mapLevels produces a map with information on levels and/or
internal integer codes. As such can be conveniently used to store level
mapping when one needs to work with internal codes of a factor and later
transfrorm back to factor or when working with several factors that
should have the same levels and therefore the same internal coding.
object whose levels will be mapped, look into details
boolean, create integer levelsMap (with internal codes) or character levelsMap (with level names)
boolean, sort levels of character
boolean, drop unused levels
boolean, combine levels, look into details
additional arguments for
levelsMap or listLevelsMap, output of
mapLevels() returns “levelsMap” or “listLevelsMap”
objects as described in levelsMap and listLevelsMap section.
mapLevels<- is always a factor with remapped levels or
a “list/data.frame” with remapped factors.
mapLevels function was written primarly for work with
“factors”, but is generic and can also be used with
“character”, “list” and “data.frame”, while
“default” method produces error. Here the term levels is also
used for unique character values.
codes=TRUE integer “levelsMap” with
information on mapping internal codes with levels is produced. Output
can be used to transform integer to factor or remap factor levels as
described bellow. With
“levelsMap” is produced. The later is usefull, when one would
like to remap factors or combine factors with some overlap in levels as
mapLevels<- section and shown in examples.
sort argument provides possibility to sort levels of
x and has no effect when
x is a
combine has effect only in “list” and
“data.frame” methods and when
codes=FALSE i.e. with
character “levelsMaps”. The later condition is necesarry
as it is not possible to combine maps with different mapping of level
names and integer codes. It is assumed that passed “list” and
“data.frame” have all components for which methods
exist. Otherwise error is produced.
mapLevels returns a map of levels. This map is of class
“levelsMap”, which is actually a list of length equal to number
of levels and with each component of length 1. Components need not be of
length 1. There can be either integer or character
“levelsMap”. Integer “levelsMap” (when
codes=TRUE) has names equal to levels and components equal to
internal codes. Character “levelsMap” (when
codes=FALSE) has names and components equal to levels. When
mapLevels is applied to “list” or “data.frame”,
result is of class “listLevelsMap”, which is a list of
“levelsMap” components described previously. If
combine=TRUE, result is a “levelsMap” with all levels in
For ease of inspection, print methods unlists “levelsMap” with
mapLevels<- methods are fairly general and
therefore additional convenience methods are implemented to ease the
work with maps:
as.listLevelsMap for coercion of user
defined maps; generic
c for both classes (argument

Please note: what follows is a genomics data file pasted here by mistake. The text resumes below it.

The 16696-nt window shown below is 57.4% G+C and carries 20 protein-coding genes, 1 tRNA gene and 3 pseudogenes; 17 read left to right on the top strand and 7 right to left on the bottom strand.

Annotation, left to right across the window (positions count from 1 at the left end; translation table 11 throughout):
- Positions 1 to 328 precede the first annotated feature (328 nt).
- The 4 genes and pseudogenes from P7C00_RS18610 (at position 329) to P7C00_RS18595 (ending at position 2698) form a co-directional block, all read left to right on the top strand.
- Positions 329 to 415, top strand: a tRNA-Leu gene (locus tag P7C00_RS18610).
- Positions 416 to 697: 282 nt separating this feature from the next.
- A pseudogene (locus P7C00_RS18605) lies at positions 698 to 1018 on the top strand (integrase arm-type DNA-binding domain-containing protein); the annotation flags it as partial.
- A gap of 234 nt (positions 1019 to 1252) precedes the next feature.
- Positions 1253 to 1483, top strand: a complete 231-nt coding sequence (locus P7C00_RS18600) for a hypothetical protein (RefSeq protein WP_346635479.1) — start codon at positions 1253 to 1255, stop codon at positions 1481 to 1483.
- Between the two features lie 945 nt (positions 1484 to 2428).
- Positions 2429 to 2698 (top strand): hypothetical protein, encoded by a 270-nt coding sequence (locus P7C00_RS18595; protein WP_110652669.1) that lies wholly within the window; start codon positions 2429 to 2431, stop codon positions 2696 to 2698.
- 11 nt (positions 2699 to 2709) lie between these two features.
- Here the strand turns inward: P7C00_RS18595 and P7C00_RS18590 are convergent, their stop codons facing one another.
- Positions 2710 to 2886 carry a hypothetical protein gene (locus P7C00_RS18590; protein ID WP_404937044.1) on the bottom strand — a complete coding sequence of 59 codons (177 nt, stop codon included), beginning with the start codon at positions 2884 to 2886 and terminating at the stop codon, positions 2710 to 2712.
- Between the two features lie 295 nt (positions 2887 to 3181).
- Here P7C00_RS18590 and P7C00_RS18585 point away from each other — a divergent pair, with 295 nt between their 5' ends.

recursive can be used in
c to coerce
“listLevelsMap” to “levelsMap”) and generic
sort (generic from R 2.4) for “levelsMap”.
mapLevels<- methods is
mapLevels<- just control the assignment
of “levelsMap” (integer or character) or “listLevelsMap”
x. The idea is that map values are changed to map names as
levels examples. Integer
“levelsMap” can be applied to “integer” or
“factor”, while character “levelsMap” can be
applied to “character” or “factor”. Methods for
“list” and “data.frame” can work only on mentioned atomic
components/columns and can accept either “levelsMap” or
“listLevelsMap”. Recycling occurs, if length of
value is not
the same as number of components/columns of a “list/data.frame”.
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## --- Integer levelsMap --- (f <- factor(sample(letters, size=20, replace=TRUE))) (mapInt <- mapLevels(f)) ## Integer to factor (int <- as.integer(f)) (mapLevels(int) <- mapInt) all.equal(int, f) ## Remap levels of a factor (fac <- factor(as.integer(f))) (mapLevels(fac) <- mapInt) # the same as levels(fac) <- mapInt all.equal(fac, f) ## --- Character levelesMap --- f1 <- factor(letters[1:10]) f2 <- factor(letters[5:14]) ## Internal codes are the same, but levels are not as.integer(f1) as.integer(f2) ## Get character levelsMaps and combine them mapCha1 <- mapLevels(f1, codes=FALSE) mapCha2 <- mapLevels(f2, codes=FALSE) (mapCha <- c(mapCha1, mapCha2)) ## Remap factors mapLevels(f1) <- mapCha # the same as levels(f1) <- mapCha mapLevels(f2) <- mapCha # the same as levels(f2) <- mapCha ## Internal codes are now "consistent" among factors as.integer(f1) as.integer(f2) ## Remap characters to get factors f1 <- as.character(f1); f2 <- as.character(f2) mapLevels(f1) <- mapCha mapLevels(f2) <- mapCha ## Internal codes are now "consistent" among factors as.integer(f1) as.integer(f2)
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